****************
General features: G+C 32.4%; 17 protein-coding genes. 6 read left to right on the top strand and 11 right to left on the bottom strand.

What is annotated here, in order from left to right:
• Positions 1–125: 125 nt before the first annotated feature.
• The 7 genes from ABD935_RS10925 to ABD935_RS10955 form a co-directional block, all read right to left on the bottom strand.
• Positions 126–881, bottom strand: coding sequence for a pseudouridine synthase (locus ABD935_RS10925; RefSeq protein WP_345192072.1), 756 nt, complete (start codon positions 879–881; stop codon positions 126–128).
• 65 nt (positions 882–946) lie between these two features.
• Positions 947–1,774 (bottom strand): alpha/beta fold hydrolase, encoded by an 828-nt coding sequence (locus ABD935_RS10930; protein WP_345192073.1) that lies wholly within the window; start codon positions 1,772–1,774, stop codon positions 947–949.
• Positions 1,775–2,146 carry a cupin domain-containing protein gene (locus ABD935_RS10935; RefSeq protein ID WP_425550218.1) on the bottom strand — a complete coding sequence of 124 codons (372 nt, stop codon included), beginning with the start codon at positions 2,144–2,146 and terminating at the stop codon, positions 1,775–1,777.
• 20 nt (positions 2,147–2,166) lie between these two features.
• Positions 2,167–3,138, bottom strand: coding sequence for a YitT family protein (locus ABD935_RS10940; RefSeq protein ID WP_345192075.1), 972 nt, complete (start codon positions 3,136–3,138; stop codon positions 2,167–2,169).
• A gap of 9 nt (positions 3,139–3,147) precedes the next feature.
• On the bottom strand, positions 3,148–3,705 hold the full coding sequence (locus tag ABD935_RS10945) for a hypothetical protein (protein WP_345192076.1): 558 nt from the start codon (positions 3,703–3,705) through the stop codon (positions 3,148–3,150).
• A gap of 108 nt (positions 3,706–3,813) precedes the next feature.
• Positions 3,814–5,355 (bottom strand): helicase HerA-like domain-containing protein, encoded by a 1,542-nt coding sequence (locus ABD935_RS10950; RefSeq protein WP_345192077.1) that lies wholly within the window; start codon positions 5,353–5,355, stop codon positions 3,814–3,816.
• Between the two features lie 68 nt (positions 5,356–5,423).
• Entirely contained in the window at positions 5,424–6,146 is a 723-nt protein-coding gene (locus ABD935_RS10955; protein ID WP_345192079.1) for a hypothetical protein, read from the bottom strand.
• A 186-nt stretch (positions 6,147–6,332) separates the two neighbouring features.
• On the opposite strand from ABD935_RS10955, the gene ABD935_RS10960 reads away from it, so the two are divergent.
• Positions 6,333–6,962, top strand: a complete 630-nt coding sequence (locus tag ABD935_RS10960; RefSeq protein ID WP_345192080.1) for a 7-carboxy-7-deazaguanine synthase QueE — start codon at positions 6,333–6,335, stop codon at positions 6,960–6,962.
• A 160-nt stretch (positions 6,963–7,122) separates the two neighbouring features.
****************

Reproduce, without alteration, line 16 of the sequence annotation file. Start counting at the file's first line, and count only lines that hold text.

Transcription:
• Entirely contained in the window at positions 5,424–6,146 is a 723-nt protein-coding gene (locus ABD935_RS10955; protein ID WP_345192079.1) for a hypothetical protein, read from the bottom strand.